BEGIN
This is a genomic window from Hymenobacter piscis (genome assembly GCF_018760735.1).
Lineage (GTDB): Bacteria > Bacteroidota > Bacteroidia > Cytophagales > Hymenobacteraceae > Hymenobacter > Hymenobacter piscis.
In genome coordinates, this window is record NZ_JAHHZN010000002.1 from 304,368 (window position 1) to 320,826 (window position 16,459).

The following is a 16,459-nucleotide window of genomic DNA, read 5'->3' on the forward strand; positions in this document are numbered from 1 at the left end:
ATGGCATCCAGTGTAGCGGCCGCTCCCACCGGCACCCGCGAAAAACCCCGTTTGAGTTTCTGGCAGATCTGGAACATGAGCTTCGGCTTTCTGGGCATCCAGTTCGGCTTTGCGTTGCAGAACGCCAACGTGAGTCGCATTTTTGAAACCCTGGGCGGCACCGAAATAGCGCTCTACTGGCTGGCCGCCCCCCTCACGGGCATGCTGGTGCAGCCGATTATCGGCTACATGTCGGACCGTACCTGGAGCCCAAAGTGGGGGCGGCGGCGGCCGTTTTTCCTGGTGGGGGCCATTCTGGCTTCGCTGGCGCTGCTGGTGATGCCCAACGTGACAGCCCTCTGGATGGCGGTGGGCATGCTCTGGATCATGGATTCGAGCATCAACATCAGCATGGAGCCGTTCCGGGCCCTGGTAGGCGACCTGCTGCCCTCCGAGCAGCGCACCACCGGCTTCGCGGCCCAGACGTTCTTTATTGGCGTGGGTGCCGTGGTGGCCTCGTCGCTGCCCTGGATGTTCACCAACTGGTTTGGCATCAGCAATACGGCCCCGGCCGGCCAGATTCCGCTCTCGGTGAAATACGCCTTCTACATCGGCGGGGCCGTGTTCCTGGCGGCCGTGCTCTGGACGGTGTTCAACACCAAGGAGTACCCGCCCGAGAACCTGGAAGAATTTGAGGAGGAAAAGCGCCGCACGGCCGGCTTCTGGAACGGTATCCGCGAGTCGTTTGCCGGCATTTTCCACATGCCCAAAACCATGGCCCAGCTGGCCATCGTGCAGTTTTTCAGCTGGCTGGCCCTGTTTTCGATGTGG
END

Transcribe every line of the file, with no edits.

This is a genomic window from Hymenobacter piscis (genome assembly GCF_018760735.1).
Lineage (GTDB): Bacteria > Bacteroidota > Bacteroidia > Cytophagales > Hymenobacteraceae > Hymenobacter > Hymenobacter piscis.
In genome coordinates, this window is record NZ_JAHHZN010000002.1 from 304,368 (window position 1) to 320,826 (window position 16,459).

The following is a 16,459-nucleotide window of genomic DNA, read 5'->3' on the forward strand; positions in this document are numbered from 1 at the left end:
ATGGCATCCAGTGTAGCGGCCGCTCCCACCGGCACCCGCGAAAAACCCCGTTTGAGTTTCTGGCAGATCTGGAACATGAGCTTCGGCTTTCTGGGCATCCAGTTCGGCTTTGCGTTGCAGAACGCCAACGTGAGTCGCATTTTTGAAACCCTGGGCGGCACCGAAATAGCGCTCTACTGGCTGGCCGCCCCCCTCACGGGCATGCTGGTGCAGCCGATTATCGGCTACATGTCGGACCGTACCTGGAGCCCAAAGTGGGGGCGGCGGCGGCCGTTTTTCCTGGTGGGGGCCATTCTGGCTTCGCTGGCGCTGCTGGTGATGCCCAACGTGACAGCCCTCTGGATGGCGGTGGGCATGCTCTGGATCATGGATTCGAGCATCAACATCAGCATGGAGCCGTTCCGGGCCCTGGTAGGCGACCTGCTGCCCTCCGAGCAGCGCACCACCGGCTTCGCGGCCCAGACGTTCTTTATTGGCGTGGGTGCCGTGGTGGCCTCGTCGCTGCCCTGGATGTTCACCAACTGGTTTGGCATCAGCAATACGGCCCCGGCCGGCCAGATTCCGCTCTCGGTGAAATACGCCTTCTACATCGGCGGGGCCGTGTTCCTGGCGGCCGTGCTCTGGACGGTGTTCAACACCAAGGAGTACCCGCCCGAGAACCTGGAAGAATTTGAGGAGGAAAAGCGCCGCACGGCCGGCTTCTGGAACGGTATCCGCGAGTCGTTTGCCGGCATTTTCCACATGCCCAAAACCATGGCCCAGCTGGCCATCGTGCAGTTTTTCAGCTGGCTGGCCCTGTTTTCGATGTGG